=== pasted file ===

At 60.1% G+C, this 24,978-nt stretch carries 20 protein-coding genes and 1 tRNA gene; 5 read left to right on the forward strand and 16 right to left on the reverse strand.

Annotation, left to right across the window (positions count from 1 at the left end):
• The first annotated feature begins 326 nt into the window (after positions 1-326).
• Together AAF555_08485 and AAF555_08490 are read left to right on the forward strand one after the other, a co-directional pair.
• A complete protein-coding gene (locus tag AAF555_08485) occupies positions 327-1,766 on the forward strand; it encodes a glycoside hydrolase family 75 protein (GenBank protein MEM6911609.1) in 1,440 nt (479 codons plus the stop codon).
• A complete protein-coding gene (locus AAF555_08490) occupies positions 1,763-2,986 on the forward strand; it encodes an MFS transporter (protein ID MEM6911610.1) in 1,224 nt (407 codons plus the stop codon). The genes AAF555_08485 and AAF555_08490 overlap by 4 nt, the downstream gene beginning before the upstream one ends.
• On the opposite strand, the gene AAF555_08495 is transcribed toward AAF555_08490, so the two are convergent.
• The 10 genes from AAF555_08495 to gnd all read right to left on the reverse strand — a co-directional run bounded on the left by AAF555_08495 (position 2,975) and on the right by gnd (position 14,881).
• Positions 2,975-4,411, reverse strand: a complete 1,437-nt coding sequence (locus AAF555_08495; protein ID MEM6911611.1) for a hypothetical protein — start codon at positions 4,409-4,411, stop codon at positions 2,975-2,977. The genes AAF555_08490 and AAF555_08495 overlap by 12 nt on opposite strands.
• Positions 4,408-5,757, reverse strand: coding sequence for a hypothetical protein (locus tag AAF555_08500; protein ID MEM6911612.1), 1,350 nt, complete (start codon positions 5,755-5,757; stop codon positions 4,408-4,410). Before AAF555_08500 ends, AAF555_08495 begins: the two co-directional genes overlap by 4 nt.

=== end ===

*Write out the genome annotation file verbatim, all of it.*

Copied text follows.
At 60.1% G+C, this 24,978-nt stretch carries 20 protein-coding genes and 1 tRNA gene; 5 read left to right on the forward strand and 16 right to left on the reverse strand.

Annotation, left to right across the window (positions count from 1 at the left end):
• The first annotated feature begins 326 nt into the window (after positions 1-326).
• Together AAF555_08485 and AAF555_08490 are read left to right on the forward strand one after the other, a co-directional pair.
• A complete protein-coding gene (locus tag AAF555_08485) occupies positions 327-1,766 on the forward strand; it encodes a glycoside hydrolase family 75 protein (GenBank protein MEM6911609.1) in 1,440 nt (479 codons plus the stop codon).
• A complete protein-coding gene (locus AAF555_08490) occupies positions 1,763-2,986 on the forward strand; it encodes an MFS transporter (protein ID MEM6911610.1) in 1,224 nt (407 codons plus the stop codon). The genes AAF555_08485 and AAF555_08490 overlap by 4 nt, the downstream gene beginning before the upstream one ends.
• On the opposite strand, the gene AAF555_08495 is transcribed toward AAF555_08490, so the two are convergent.
• The 10 genes from AAF555_08495 to gnd all read right to left on the reverse strand — a co-directional run bounded on the left by AAF555_08495 (position 2,975) and on the right by gnd (position 14,881).
• Positions 2,975-4,411, reverse strand: a complete 1,437-nt coding sequence (locus AAF555_08495; protein ID MEM6911611.1) for a hypothetical protein — start codon at positions 4,409-4,411, stop codon at positions 2,975-2,977. The genes AAF555_08490 and AAF555_08495 overlap by 12 nt on opposite strands.
• Positions 4,408-5,757, reverse strand: coding sequence for a hypothetical protein (locus tag AAF555_08500; protein ID MEM6911612.1), 1,350 nt, complete (start codon positions 5,755-5,757; stop codon positions 4,408-4,410). Before AAF555_08500 ends, AAF555_08495 begins: the two co-directional genes overlap by 4 nt.